It occured to me as I was talking to a few friends of mine that over the last few years of riding bikes and also getting into racing, I’ve learned quite a lot about bikes, riding them properly, exercise, racing and otherwise having a blast on 2 wheels. There are quite a few things that I would have been better off if I had known about them when I got started, or at least before I stared getting “more serious” about biking. They would have saved some rides, prevented injuries, and saved me some money, so I figured I should share them (in no particular order) and hopefully provide some advice to others. As always, I’m open to comments or additions, or arguments, so if you have any please feel free to share below.
1) If you are ANY sort of mechanically inclined, learn how to work on your own bicycle. You don’t have to do the things that require very special tools, but spend $250 on basic bike specific tools, a cheap repair stand, open youtube and get cracking. If you have to get your headset pressed in, destroyed one of your shifters, or need a wheel dished, absolutely take your bike into the LBS, support them, and get some work done, but for things such as cleaning/lubing, derailleur adjustments, simple wheel/rotor truing, re-cabling, part swapping/upgrading and basic fork/shock maintenance, you’ll be able to get by a youtube video. Not only will you save money in the long term, but almost more importantly, you’ll know what to do when you are 20 miles away from the car and you can’t get your bike to stop ghost shifting.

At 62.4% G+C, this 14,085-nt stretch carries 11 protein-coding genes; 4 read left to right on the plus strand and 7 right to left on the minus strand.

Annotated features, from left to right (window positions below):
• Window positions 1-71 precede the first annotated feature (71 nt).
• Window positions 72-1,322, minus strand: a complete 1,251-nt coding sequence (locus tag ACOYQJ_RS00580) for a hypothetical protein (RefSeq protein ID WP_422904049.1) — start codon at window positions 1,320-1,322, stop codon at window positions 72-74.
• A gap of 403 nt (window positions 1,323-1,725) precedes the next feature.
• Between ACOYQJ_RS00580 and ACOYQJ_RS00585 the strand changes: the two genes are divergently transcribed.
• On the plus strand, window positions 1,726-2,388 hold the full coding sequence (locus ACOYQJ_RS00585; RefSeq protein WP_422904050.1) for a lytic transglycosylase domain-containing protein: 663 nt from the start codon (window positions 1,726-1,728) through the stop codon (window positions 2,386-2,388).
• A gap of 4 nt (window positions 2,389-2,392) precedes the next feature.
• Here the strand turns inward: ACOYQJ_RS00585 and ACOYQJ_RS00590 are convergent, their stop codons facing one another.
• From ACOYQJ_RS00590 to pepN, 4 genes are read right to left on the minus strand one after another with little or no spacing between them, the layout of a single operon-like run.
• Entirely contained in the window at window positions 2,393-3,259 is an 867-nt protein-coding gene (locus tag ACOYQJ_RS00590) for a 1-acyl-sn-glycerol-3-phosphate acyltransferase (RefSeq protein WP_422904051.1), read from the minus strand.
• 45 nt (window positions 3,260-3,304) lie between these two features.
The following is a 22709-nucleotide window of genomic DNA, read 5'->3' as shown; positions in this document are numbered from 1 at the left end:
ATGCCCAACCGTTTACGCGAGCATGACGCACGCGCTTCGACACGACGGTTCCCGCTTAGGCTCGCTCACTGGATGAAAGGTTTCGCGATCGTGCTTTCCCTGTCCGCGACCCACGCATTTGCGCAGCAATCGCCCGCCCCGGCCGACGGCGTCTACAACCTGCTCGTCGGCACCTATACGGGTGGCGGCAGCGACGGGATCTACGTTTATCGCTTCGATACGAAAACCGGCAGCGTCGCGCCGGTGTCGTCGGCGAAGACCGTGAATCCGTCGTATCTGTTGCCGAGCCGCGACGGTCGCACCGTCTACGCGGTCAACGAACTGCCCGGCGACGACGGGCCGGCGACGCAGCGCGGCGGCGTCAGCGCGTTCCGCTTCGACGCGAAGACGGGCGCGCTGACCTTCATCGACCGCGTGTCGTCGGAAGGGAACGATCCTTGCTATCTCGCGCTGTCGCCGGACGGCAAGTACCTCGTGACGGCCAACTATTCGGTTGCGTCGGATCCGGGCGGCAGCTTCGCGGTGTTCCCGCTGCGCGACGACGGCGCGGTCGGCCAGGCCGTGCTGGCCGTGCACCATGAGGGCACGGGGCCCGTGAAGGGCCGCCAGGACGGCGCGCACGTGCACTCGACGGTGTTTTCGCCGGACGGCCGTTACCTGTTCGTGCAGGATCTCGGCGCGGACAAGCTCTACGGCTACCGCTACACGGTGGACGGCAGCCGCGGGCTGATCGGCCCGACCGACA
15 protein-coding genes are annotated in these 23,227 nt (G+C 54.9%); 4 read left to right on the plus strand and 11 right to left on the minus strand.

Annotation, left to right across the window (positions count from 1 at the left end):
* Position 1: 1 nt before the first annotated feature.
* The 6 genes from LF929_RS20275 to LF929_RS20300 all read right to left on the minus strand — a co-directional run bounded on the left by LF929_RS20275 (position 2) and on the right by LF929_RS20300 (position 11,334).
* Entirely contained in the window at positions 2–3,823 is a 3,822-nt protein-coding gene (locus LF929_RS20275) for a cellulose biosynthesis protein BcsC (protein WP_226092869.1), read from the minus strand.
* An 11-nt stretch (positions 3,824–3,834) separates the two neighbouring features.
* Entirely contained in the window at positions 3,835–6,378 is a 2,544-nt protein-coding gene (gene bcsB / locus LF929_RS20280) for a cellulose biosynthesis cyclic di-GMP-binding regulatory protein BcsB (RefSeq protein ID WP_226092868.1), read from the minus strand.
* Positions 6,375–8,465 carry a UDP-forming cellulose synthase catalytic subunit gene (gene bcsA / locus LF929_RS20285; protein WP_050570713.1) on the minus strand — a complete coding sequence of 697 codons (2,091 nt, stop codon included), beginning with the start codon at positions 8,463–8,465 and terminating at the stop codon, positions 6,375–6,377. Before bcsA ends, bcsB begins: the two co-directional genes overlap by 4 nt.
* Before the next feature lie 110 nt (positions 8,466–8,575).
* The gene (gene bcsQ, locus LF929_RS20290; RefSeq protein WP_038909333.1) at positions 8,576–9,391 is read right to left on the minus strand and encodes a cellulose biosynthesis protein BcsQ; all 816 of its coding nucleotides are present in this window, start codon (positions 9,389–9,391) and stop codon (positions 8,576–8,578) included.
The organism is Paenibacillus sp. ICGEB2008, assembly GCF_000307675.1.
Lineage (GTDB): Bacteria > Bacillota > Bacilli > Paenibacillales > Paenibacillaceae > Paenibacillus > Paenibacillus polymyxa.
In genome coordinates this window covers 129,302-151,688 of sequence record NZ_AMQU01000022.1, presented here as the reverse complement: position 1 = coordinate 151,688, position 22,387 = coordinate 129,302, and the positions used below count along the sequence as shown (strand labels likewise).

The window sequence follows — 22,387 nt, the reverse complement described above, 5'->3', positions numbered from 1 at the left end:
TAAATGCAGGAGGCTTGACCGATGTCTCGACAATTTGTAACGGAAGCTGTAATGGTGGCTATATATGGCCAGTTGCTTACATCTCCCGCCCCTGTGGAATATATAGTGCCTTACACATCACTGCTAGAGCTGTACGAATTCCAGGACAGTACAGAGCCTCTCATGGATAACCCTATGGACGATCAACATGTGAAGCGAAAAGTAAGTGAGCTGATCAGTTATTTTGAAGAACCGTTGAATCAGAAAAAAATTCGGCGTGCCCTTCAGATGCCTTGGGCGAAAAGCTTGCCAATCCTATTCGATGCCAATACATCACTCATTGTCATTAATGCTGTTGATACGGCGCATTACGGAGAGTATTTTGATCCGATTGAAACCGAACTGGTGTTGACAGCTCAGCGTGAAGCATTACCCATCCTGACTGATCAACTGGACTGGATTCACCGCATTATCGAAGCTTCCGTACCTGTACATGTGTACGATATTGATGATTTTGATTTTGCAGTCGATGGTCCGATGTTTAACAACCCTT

You don’t have to be a full mechanic, but learning the simple stuff will go a long way
2) When you go on “epic” rides, carry spares and a basic first aid kit. I know that inside we are all weight weenies and we want the lightest setup possible, but if you are going out for a big day on the bike, especially if you are riding with a group, it’s going to pay off to have some very simple spares. Things you wouldn’t normally think about carrying, but they can absolutely save you or your buddies day. I’m not talking about the basics like a tube and pump, but here some of the items I now take with me and boy have they helped:
- Extra derailleur hanger
- Derailleur cable (it weighs almost nothing and can save you or a friend’s day)
- 2 SRAM quick links (carry one extra, they weigh nothing)
- One extra bolt of each kind (3,4,5mm, cleat bolt, stem bolt, seat post bolt, etc)